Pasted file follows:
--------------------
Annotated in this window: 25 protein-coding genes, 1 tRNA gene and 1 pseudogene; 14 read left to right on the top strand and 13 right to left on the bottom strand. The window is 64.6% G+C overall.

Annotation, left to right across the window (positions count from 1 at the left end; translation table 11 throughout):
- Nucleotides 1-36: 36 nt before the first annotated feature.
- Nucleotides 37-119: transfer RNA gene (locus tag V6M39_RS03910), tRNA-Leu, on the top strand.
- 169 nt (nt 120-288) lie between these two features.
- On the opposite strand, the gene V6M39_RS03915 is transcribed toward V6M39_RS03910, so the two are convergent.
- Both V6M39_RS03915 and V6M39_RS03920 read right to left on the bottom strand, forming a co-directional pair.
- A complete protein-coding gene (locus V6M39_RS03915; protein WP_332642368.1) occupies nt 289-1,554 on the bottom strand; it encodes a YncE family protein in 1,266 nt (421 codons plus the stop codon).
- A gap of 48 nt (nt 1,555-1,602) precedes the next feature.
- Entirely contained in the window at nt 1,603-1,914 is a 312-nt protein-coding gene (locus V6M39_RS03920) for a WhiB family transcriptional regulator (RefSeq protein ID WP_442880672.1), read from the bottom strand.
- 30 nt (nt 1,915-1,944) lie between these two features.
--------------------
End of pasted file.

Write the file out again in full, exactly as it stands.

Annotated in this window: 25 protein-coding genes, 1 tRNA gene and 1 pseudogene; 14 read left to right on the top strand and 13 right to left on the bottom strand. The window is 64.6% G+C overall.

Annotation, left to right across the window (positions count from 1 at the left end; translation table 11 throughout):
- Nucleotides 1-36: 36 nt before the first annotated feature.
- Nucleotides 37-119: transfer RNA gene (locus tag V6M39_RS03910), tRNA-Leu, on the top strand.
- 169 nt (nt 120-288) lie between these two features.
- On the opposite strand, the gene V6M39_RS03915 is transcribed toward V6M39_RS03910, so the two are convergent.
- Both V6M39_RS03915 and V6M39_RS03920 read right to left on the bottom strand, forming a co-directional pair.
- A complete protein-coding gene (locus V6M39_RS03915; protein WP_332642368.1) occupies nt 289-1,554 on the bottom strand; it encodes a YncE family protein in 1,266 nt (421 codons plus the stop codon).
- A gap of 48 nt (nt 1,555-1,602) precedes the next feature.
- Entirely contained in the window at nt 1,603-1,914 is a 312-nt protein-coding gene (locus V6M39_RS03920) for a WhiB family transcriptional regulator (RefSeq protein ID WP_442880672.1), read from the bottom strand.
- 30 nt (nt 1,915-1,944) lie between these two features.